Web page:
There is natural skepticism in many quarters about the value of the PR industry decamping to a beautiful location in the South of France each June but, on balance, I believe the upsides outweigh the negatives.
As you can see, I’m scraping the bottom of the barrel for headline puns after five years of covering the Cannes Festival of Creativity, but here are my predictions for what I am sure will, as always, be an inspiring week on Le Côte d’Azur.
- PRWeek at Cannes - we are representing in force in Cannes as usual. We are part of the Haymarket Cabana with our siblings from Campaign, Medical Marketing & Media, and DMN. Don’t miss the PRWeek party directly after the PR Lions are handed out on Monday evening – register here if you aren’t already on the list. We have a CMO panel on Monday at 4:00pm on the topic of data and creativity, with top marketers from Pinterest, Dropbox, Microsoft UK, and Hilton. And don’t miss our Brands in Motion session at 11:00am on Tuesday with WE Communications and a stellar panel of top creative marketers from Airbnb, Samsung, and KFC. You can also join us at the Cabana for a cocktail at 5:00pm on Tuesday. We’ve also teamed up with MSLGroup for a session about Augmented Influence at the Majestic Hotel on Monday morning at 9:30am.
- PR at Cannes - Noone can truly predict where the deliberations of a Cannes Lions jury will end up, as the results of last year’s PR Lions showed. But, as stated in my recent editor’s letter, I do believe the PR sector’s time has come at Cannes and that the discipline will be well-rewarded this year – both in the PR Lions and other categories. The changes the PR industry has lobbied for in terms of the definition of PR in judging and a requirement that a PR firm be credited in all PR Lions submissions, along with a very strong chair of PR Lions jury in Karen van Bergen, will hopefully nudge the process forward.
- Delegate numbers - I spoke to one PR Cannes virgin this week who was able to book a direct flight to Nice from New York City, even at this late stage in proceedings. This suggests the portents of doom are accurate about delegate numbers being down this year due to a tightening of marketing budgets, concerns about economic instability and terrorist attacks in Europe, and a slight feeling Cannes may have jumped the shark or that this may be a good time to take a year off.
- Consultancies and big data - In light of this, the big consultancy firms may have rescued the Cannes organizers after a lot of traditional marketing services holding companies trimmed their budgets significantly. Players such as Deloitte, Accenture, McKinsey, and IBM are out in force this year, looking to sell their status as the masters of data-based strategy.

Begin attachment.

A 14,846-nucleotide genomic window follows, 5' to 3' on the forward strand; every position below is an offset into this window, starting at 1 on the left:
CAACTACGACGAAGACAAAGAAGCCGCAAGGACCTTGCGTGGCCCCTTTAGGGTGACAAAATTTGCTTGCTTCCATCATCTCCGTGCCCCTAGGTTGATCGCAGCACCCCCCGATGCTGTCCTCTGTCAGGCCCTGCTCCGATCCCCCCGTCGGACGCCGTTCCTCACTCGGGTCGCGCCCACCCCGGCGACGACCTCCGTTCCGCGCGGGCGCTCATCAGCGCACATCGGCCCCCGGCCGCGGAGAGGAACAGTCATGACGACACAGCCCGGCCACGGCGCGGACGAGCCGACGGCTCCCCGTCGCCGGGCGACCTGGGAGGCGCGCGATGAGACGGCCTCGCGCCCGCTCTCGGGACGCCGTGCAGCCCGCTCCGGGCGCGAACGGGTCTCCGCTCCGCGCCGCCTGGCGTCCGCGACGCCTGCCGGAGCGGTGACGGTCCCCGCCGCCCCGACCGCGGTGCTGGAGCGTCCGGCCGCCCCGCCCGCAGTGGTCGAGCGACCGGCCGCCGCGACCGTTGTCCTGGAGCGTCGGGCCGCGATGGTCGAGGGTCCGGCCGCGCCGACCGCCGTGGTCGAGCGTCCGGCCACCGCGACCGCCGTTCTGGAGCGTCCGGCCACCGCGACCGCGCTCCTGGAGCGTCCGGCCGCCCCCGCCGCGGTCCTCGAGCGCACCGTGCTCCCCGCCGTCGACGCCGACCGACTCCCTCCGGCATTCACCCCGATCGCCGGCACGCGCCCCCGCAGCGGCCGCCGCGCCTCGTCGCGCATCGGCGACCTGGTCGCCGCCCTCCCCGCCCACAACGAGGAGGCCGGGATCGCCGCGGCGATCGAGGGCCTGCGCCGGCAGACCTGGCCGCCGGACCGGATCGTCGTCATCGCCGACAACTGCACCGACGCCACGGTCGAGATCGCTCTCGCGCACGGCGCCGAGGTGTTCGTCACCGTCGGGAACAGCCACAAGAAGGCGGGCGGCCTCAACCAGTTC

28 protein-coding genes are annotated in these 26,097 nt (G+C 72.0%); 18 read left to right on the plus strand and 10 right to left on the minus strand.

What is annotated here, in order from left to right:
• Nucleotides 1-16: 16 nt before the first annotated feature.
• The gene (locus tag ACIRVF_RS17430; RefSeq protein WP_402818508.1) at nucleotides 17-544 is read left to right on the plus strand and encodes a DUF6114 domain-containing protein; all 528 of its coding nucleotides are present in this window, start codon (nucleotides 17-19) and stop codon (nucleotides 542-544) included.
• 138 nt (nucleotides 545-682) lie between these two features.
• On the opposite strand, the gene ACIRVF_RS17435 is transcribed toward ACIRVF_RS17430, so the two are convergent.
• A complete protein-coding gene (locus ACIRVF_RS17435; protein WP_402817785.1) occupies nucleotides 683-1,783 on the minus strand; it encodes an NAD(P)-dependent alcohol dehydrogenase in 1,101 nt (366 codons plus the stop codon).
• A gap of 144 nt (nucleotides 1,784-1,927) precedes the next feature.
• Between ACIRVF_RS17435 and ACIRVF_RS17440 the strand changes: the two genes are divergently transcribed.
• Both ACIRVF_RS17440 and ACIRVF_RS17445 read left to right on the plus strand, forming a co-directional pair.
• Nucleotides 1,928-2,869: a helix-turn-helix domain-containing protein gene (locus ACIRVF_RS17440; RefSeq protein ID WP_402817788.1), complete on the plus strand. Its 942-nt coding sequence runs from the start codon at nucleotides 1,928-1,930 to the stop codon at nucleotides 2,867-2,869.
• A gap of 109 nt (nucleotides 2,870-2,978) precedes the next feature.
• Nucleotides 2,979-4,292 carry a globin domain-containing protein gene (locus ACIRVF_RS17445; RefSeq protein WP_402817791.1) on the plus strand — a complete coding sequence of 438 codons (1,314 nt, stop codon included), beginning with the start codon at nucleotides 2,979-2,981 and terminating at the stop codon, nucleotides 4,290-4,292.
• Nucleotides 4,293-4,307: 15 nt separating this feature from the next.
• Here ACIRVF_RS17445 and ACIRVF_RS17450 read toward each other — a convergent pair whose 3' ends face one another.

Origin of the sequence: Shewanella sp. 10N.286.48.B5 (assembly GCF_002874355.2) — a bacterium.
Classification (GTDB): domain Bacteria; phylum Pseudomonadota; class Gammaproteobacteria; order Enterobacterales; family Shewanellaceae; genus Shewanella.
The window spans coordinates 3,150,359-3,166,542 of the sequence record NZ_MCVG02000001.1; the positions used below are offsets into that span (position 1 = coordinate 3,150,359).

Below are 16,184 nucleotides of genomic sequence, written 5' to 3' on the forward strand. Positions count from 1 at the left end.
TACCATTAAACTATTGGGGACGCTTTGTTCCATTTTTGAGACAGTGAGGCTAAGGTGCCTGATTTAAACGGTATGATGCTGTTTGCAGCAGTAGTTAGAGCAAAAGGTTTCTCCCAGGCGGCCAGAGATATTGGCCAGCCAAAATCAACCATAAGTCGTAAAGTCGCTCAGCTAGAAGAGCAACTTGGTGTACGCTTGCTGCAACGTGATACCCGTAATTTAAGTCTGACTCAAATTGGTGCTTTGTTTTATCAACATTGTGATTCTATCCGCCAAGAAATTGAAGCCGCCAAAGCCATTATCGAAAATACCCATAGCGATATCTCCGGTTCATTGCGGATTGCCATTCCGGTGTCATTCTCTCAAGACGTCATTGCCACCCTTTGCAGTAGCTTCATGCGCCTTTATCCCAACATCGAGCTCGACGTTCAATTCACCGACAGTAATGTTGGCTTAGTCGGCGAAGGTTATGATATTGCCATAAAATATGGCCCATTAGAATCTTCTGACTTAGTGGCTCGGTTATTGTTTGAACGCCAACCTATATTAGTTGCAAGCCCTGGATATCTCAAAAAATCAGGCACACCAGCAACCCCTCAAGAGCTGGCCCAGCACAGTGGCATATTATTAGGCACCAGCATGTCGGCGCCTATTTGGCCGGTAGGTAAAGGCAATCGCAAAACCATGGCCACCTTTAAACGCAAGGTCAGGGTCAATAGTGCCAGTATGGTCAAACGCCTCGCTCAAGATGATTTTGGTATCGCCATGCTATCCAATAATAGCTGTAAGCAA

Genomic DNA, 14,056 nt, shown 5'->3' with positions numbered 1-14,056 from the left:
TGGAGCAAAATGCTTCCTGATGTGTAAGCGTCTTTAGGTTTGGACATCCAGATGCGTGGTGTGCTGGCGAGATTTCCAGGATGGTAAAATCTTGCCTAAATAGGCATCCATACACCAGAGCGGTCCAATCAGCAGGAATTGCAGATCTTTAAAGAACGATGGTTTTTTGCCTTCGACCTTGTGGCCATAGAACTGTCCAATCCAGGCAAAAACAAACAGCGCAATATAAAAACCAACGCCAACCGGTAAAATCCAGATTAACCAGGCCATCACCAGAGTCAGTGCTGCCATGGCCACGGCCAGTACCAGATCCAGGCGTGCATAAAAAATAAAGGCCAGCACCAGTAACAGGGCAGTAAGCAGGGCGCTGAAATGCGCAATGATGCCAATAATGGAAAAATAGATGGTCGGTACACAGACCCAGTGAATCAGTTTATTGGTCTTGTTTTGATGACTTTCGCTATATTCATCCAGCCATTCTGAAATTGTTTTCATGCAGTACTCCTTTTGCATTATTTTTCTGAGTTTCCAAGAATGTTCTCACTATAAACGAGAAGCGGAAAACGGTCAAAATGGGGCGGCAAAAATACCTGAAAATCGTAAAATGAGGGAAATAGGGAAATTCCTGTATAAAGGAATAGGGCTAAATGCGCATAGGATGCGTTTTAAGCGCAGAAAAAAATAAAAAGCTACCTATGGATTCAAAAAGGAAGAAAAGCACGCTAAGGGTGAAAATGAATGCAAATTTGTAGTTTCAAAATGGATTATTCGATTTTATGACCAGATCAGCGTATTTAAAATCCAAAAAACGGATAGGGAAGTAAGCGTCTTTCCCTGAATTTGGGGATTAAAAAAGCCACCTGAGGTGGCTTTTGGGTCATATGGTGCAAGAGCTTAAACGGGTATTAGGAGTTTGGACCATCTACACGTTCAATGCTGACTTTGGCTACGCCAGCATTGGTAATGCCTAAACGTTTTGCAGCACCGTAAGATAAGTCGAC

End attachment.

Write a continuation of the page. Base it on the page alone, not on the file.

- PR firms in Le Palais - The big PR firms have also drunk the Palais des Festivals kool aid this year and will be heavily represented on the main stages. Ketchum’s Rob Flaherty will share the Lumiere spotlight with 80s acting icon Laura Dern, Weber Shandwick’s Jack Leslie goes toe to toe with the president of Colombia, Edelman hosts legendary photographer Mario Testino and Richard Edelman will interview civil rights leader Rev. Jesse Jackson, Golin subsidiary The Brooklyn Brothers’ founding partner Jackie Stevenson interviews actor Sir Ian McKellen, while H+K hosts Huawei CMO Glory Zhang. Time will tell what genuine long-term business value the agencies garner from these "Hollywood" activations.
- Campaigns to watch - In terms of work, expect State Street’s Fearless Girl statue activation to do well in various Lions categories. The Meet Graham road-safety campaign from Australia could be this year’s Dumb Ways to Die and I expect it to do well, though not quite as ubiquitously well as the catchy jungle-based rail-safety anthem that dominated Cannes week in 2013. Campaigns revolving around the new American presidency will no doubt feature prominently too. I’d also like to see campaigns that did well in PRWeek’s U.S. and Global Awards in the Lions shakeup.
- Diversity - I applaud all that Cannes has done to foster more gender and ethnic diversity in both the work submitted and the makeup of the creative teams behind the work and I hope these efforts are reflected in more diverse individuals being rewarded on stage with Lions, especially in the Glass Lions category.
- Not-so-smart stunts - I was emailed yesterday by a PR firm telling me there would be an unspecified stunt on La Croisette on Wednesday. Today I was emailed and told said stunt would no longer be happening. Clearly, in light of recent events, security has been tightened and it was probably considered a half-witted stunt might not be the best thing to be contemplating in the current climate. Very wise IMHO. Last year, an idiotic French internet-services company thought it would be a good idea to stage a mock terrorist attack involving a boatload of men dressed in military-style gear that panicked guests at the Hotel du Cap. Following last year’s truck attack in Nice two weeks after the Cannes festival that killed 86 people, such a moronic stunt this time would likely result in the participants being shot. Thankfully, the PR industry has largely moved beyond stunts as its bread and butter, though unfortunately I’m sure some will still be rewarded in the PR Lions.
- No need to gloat - For those who are lucky enough to be in Cannes, enjoy this unique opportunity to immerse yourself in inspiration, creativity, thought-provoking opinions, a little star dust and, of course, a lot of rosé. For those not making the trip, life goes on as normal, and you can catch up with all the best campaigns, content, opinions, and analysis at www.prweek.com. You can also follow proceedings remotely in five cities - New York, London, Sao Paulo, Sydney, and Johannesburg - via Facebook’s Cannected events. There you go; I just had to end on another pun. See you on La Croisette!